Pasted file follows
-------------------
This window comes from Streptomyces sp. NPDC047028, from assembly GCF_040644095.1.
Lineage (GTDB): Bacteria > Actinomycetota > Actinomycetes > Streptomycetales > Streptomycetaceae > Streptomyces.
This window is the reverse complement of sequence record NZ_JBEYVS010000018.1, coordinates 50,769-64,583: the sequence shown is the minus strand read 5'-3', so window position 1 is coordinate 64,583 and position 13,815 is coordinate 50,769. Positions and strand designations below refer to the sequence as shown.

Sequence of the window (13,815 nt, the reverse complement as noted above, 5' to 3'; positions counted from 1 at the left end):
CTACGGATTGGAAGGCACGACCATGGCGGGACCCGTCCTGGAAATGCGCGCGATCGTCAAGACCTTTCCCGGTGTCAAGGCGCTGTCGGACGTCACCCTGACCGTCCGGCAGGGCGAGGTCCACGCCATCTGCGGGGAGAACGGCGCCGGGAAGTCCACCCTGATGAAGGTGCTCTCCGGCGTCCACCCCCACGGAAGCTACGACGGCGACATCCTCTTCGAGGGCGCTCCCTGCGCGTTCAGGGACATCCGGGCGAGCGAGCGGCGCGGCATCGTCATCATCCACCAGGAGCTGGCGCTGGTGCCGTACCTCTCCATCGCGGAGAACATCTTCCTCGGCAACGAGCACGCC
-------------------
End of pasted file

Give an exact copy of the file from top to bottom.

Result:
This window comes from Streptomyces sp. NPDC047028, from assembly GCF_040644095.1.
Lineage (GTDB): Bacteria > Actinomycetota > Actinomycetes > Streptomycetales > Streptomycetaceae > Streptomyces.
This window is the reverse complement of sequence record NZ_JBEYVS010000018.1, coordinates 50,769-64,583: the sequence shown is the minus strand read 5'-3', so window position 1 is coordinate 64,583 and position 13,815 is coordinate 50,769. Positions and strand designations below refer to the sequence as shown.

Sequence of the window (13,815 nt, the reverse complement as noted above, 5' to 3'; positions counted from 1 at the left end):
CTACGGATTGGAAGGCACGACCATGGCGGGACCCGTCCTGGAAATGCGCGCGATCGTCAAGACCTTTCCCGGTGTCAAGGCGCTGTCGGACGTCACCCTGACCGTCCGGCAGGGCGAGGTCCACGCCATCTGCGGGGAGAACGGCGCCGGGAAGTCCACCCTGATGAAGGTGCTCTCCGGCGTCCACCCCCACGGAAGCTACGACGGCGACATCCTCTTCGAGGGCGCTCCCTGCGCGTTCAGGGACATCCGGGCGAGCGAGCGGCGCGGCATCGTCATCATCCACCAGGAGCTGGCGCTGGTGCCGTACCTCTCCATCGCGGAGAACATCTTCCTCGGCAACGAGCACGCC